A combination of the cognitive, constructive and cooperative learning perspectives deepened our understanding of the use of concept mapping instructions on different expertise levels. The concept maps in our study not only disclosed characteristics of the shared knowledge of groups of clinicians and basic scientists on different expertise levels (which could be explained by cognitive psychological insights [4,30]) but also suggested that the articulation of integration can be improved, with the draft [version] functioning as a stepping stone for further articulation rather than a static reflection of cognitive structures. Hence, the ability to articulate integration might be considered a dynamic skill, subject to being influenced, as suggested elsewhere , and might thus be learned. The instructions appeared to affect the concept mapping process and subsequently the resulting concept maps, so that these maps, not surprisingly, differ somewhat from concept maps in other studies [6,14]. A striking difference is that most groups decided not to label the links, because overall these links indicated causal relations, which may be a consequence of the focus to linking in particular clinical and underlying basic science mechanisms. The cooperative learning view helped to detect decision making and interaction as facilitating factors for learning to articulate integration in expert and resident groups, and added another viewpoint to explain the differences between residents’ and experts’ maps. Cooperative learning is usually an approach for peer learning . Both expert and resident groups were supposed to be peers: experts among experts and residents among residents. However, the definition of ‘peer’ might need to be differentiated. Experts might regard each other less as peers than residents do. Because of their specialized knowledge, the knowledge gap between experts might be larger than between residents. If this is the case, interaction might be a confounding variable for expertise level.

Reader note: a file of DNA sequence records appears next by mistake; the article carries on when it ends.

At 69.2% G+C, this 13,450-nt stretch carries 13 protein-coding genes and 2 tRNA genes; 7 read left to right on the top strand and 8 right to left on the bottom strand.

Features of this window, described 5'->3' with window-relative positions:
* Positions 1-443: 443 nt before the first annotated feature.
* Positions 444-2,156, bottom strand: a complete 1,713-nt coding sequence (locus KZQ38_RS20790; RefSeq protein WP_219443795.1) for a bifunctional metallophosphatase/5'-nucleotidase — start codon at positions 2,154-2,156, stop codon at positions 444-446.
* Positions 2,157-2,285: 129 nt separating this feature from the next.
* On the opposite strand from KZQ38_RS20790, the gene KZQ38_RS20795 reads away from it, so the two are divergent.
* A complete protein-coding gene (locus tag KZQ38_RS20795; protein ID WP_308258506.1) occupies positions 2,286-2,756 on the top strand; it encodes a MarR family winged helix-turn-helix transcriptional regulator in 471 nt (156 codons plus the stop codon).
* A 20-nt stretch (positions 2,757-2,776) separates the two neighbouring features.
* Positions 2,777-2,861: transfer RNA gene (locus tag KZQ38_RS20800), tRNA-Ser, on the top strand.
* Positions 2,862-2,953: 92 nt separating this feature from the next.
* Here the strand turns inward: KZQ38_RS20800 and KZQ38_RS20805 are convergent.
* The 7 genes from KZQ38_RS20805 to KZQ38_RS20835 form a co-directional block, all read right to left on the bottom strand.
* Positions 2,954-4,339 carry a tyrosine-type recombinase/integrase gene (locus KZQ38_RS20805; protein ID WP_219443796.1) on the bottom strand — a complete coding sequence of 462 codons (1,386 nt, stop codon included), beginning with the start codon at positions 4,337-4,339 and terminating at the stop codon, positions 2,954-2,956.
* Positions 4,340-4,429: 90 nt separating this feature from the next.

Our study has an explorative character and should therefore be continued in new experiments, for further refinement of the instructions and procedure. First, our results allowed us to state only the relatedness of interaction and articulation of integration. Follow-up research should examine whether there is a causal relationship. This might be investigated by triggering interaction in the expert groups by means of advancing decision making in the concept mapping session, and measuring the integration in the resulting concept maps. A next step is to quantify interaction and decision making, and correlate this to the integration articulated in the concept maps. Second, we conducted this study in one medical centre. Its specific organizational culture might have coloured the interaction between the experts and the way they have cooperated. This context variable should be taken into account in a follow-up study. Third, we endeavoured to detect patterns in the data from the video tapes and field notes, and decided to make a qualitative analysis with the risk of bias in the interpretation [28,29,31]. Such an explorative approach should be followed by research intended to quantify this qualitative information .
For medical teachers learning to design educational programmes which reflect vertical integration, the question is how they can be instructed to articulate integration of clinical and basic sciences. Constructing concept maps in multidisciplinary groups of three has been found helpful. Participants’ motivation for concept mapping or their views on the instructions do not account for their ability to articulate integration. Factors that do affect medical teachers’ learning are process factors such as interaction and the need to make decisions. Influencing these factors by means of instructions could contribute to teachers’ ability to articulate relevant knowledge. When developing vertically integrated programmes, we should be aware of the gaps between disciplinary points of view on clinical problems. With more than three disciplines involved, we run the risk that integration remains confined to discussing separate viewpoints instead of relating them, a phenomenon that is also reported in PBL classes . Finally, our results support the idea of involving residents in developing integrated curricula, because they are better able to articulate integration in concept maps and to question each other about the relevance of concepts and their relations than experts.
Kinchin IM, Cabot LB, Hay DB. Using concept mapping to locate the tacit dimension of clinical expertise: towards a theoretical framework to support critical reflection on teaching. Learn Health Soc Care. 2008;7(2):93–104.
Eraut M. Non-formal learning and tacit knowledge in professional work. Br J Educ Psychol. 2000;70(1):113–36.
Schmidt H, Norman G, Boshuizen HPA. A cognitive perspective on medical expertise- theory and implications. Acad Med. 1990;65(10):611–21.
Boshuizen HPA, Schmidt HG. On the role of biomedical knowledge in clinical reasoning by experts, intermediates and novices. Cognit Sci. 1992;16(2):153–84.
Van de Wiel MWJ, Boshuizen HPA, Schmidt HG. Knowledge restructuring in expertise development: evidence from pathophysiological representations of clinical cases by students and physicians. Eur J Cogn Psychol. 2000;12(3):323–55.